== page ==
I LOVE the idea of having chickens! And a groovy little hen house near the garden. My neighbors, Kim and Tim Doherty, have recently started a little backyard flock, and they are building a gypsy wagon coop. If this keeps up, we may have a Norcross Coop Tour next year!

For now, let’s follow along on Kim and Tom’s chick adventure.

from Tom . . . “We have friends who live in Dawsonville; they have quite an array of neat pets, including chickens. They are so cute and fun to watch and after they share some of the delicious eggs with us, we were hooked. For us, the eggs were like comparing white bread to a home baked grain bread. Last year, when the City of Norcross passed its new Chicken ordinance, we could finally move forward and make plans to acquire our own mini flock.

This is our first time having chickens; a lot of research has been done via various forum groups, the best being You can’t be too prepared!

We ordered our chicks from a Hatchery ( that allows you to order as few as 6 chicks and most importantly, 1 per breed as we wanted a nice assortment of colorful, well-tempered and friendly chickens that also lay variety of colorful eggs. This Hatchery also has the ability to determine the sex of the chicks when they are just hatched. This was also very important as we didn’t want any Roosters nor is it allowed per the ordinance.

The chicks were hatched on a Monday morning, the sex was determined and they were all put in a poultry shipping box which was picked up by USPS Animal Express @ 2:00PM that afternoon. At 11:00 AM the next morning, I picked the chicks up at the Post Office.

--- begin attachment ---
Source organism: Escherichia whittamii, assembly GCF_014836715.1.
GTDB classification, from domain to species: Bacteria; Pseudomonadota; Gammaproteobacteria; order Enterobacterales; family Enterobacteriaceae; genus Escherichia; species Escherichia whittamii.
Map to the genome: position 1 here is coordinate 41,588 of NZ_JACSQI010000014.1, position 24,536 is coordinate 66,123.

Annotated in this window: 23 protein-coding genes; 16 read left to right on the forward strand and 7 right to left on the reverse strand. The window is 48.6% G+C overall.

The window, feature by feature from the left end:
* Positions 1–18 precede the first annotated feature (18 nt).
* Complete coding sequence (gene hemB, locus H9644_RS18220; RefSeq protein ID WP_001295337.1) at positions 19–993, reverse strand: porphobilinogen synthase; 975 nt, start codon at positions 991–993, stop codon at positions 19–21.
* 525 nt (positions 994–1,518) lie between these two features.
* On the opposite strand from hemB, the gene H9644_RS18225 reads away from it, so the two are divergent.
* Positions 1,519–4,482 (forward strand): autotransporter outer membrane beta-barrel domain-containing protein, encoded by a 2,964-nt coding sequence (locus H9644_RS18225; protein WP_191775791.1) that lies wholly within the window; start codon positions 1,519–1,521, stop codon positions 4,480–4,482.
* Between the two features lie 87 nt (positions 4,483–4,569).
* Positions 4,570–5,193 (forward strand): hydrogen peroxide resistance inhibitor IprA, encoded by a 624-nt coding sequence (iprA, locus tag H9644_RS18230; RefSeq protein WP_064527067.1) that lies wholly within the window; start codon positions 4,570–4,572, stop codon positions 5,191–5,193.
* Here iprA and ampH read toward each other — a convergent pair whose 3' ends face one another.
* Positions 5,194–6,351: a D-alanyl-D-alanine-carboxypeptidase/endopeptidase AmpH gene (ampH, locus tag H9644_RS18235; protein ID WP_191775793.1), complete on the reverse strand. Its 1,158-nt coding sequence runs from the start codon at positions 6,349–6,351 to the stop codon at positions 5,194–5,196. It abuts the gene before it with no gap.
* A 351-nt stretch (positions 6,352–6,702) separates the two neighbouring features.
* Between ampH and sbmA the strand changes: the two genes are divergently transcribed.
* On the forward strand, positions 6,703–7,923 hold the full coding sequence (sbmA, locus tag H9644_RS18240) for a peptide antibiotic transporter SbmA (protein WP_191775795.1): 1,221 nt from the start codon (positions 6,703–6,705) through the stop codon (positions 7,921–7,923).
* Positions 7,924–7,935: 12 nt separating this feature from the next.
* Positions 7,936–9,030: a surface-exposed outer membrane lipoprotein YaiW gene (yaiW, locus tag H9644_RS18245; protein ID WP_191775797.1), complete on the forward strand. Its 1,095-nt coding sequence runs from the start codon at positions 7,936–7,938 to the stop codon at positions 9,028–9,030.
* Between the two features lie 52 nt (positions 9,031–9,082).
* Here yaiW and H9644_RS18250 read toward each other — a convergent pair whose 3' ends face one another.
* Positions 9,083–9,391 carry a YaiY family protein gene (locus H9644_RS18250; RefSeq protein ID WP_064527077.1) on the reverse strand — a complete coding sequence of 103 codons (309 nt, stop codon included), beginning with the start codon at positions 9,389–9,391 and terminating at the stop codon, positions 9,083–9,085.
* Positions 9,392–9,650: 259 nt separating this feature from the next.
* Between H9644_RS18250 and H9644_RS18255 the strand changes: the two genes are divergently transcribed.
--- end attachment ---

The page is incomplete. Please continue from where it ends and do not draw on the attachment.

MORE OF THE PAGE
Baby Chicks are remarkable, for the first 3 days of their lives, they are very resilient! They are still living off of the yolk and can survive quite well. By day 4, everything changes and they must be able to regulate their body temperature to 95 degrees by use of a heat lamp or what we did by building a little cave covered by a heating pad. The chicks are then able to move about, going into and out of the “brood” to get warmer or cooler. The need for high temps generally reduces by 5 degrees per week of their lives.

Upon arrival, I put them in a simple brooder that I had built. After taking them out of the box, they immediately started pecking and looking for food. I took one chick and showed her what water was, then a second chick. After that, all the others saw and went on their own to take their first drink. It was fun to see how quickly they all caught on.

The Chicks are now 1 week old and they have more than doubled in size. Luckily, our lot size at .5 acres complied with the new chicken ordinance in Norcross. Our lot is also situated in such a way that it allowed us to position the chicken coop that houses the chicks about 40’ from the next closest property line and over 200’ from the closest house. We have also fenced in a sizable area well in excess of the ordinance to be used as the run – chickens are much happier when they have more space.

For the Coop, we wanted something spacious for the Chickens which would also allow us to have some storage space for feed and other supplies. We found a great coop builder, who was able to build a custom coop to our specifications. He built the basic coop and we have been putting the final touches to it so when finished, it will look like an old Gypsy wagon.

We will be keeping the chicks in the brooder in the garage for about 2 to 3 weeks before introducing them to their new home in the coop.”

STAY TUNED to see how the girls are living it up in the gypsy coop!


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